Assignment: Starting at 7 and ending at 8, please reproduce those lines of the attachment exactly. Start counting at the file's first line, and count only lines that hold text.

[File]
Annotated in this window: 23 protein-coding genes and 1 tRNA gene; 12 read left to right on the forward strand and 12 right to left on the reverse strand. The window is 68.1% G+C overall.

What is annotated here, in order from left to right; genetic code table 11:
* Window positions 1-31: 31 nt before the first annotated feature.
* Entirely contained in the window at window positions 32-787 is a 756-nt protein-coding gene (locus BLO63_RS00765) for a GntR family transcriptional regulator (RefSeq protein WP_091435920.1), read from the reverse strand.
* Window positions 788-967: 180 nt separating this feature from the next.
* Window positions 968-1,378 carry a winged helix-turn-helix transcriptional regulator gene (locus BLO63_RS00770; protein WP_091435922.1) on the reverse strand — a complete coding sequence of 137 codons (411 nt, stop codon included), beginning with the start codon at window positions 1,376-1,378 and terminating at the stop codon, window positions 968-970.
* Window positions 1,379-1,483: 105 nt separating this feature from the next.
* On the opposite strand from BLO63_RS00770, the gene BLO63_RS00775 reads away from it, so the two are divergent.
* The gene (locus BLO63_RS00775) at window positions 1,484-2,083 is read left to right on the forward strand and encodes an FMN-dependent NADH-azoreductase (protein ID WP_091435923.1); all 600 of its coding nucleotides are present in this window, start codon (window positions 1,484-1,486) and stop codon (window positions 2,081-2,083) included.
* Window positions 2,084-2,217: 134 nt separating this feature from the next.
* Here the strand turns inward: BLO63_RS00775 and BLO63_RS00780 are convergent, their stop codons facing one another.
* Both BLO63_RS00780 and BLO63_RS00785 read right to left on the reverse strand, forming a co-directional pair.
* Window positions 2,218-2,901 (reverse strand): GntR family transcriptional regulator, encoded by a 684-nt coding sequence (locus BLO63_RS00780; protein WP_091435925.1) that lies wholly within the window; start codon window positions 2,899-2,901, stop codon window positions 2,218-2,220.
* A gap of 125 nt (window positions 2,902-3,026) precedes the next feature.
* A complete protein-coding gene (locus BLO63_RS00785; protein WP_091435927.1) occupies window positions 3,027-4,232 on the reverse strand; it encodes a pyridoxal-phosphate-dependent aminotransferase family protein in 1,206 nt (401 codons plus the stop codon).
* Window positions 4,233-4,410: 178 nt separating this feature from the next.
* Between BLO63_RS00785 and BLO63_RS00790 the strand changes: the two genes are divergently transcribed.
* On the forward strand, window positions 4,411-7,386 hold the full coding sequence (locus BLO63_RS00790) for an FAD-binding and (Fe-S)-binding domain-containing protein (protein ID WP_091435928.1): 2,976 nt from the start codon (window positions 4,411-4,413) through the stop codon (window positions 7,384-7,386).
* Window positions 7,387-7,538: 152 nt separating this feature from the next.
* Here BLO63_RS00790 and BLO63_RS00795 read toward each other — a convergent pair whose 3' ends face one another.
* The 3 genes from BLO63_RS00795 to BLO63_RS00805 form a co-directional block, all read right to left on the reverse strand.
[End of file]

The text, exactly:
* Window positions 1,379-1,483: 105 nt separating this feature from the next.
* On the opposite strand from BLO63_RS00770, the gene BLO63_RS00775 reads away from it, so the two are divergent.